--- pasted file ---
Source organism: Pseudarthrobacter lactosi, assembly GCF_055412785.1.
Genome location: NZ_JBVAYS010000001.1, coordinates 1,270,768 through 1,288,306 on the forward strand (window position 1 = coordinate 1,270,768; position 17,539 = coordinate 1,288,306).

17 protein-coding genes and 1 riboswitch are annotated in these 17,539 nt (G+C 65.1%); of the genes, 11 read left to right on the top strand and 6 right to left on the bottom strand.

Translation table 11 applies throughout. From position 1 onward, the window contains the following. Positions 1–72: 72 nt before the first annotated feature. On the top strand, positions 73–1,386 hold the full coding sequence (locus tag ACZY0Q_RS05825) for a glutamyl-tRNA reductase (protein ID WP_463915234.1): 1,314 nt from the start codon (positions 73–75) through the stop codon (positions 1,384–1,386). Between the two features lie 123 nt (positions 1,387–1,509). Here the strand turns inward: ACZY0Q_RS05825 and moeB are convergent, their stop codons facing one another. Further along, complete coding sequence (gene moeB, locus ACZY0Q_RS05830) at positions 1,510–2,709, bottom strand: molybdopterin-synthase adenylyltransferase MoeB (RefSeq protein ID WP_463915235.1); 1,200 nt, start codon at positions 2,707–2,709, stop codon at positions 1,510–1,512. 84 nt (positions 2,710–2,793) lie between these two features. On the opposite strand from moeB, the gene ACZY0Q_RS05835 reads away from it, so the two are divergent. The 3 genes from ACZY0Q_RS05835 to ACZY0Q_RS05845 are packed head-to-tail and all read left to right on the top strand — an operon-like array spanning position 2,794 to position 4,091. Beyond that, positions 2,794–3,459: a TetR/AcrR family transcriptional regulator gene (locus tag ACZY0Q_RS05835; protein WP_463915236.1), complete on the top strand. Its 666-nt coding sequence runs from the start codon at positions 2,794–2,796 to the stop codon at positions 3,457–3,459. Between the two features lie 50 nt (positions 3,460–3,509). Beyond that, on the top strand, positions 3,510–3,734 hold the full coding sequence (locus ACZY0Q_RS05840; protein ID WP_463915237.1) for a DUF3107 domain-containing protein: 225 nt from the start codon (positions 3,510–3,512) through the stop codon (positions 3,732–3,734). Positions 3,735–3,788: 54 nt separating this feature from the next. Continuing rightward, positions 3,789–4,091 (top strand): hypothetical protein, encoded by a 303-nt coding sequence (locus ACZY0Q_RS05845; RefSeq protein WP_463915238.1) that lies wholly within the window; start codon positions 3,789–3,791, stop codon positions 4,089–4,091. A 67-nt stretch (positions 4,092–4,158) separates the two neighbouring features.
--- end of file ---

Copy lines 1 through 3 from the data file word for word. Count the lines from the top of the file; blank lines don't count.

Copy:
Source organism: Pseudarthrobacter lactosi, assembly GCF_055412785.1.
Genome location: NZ_JBVAYS010000001.1, coordinates 1,270,768 through 1,288,306 on the forward strand (window position 1 = coordinate 1,270,768; position 17,539 = coordinate 1,288,306).

17 protein-coding genes and 1 riboswitch are annotated in these 17,539 nt (G+C 65.1%); of the genes, 11 read left to right on the top strand and 6 right to left on the bottom strand.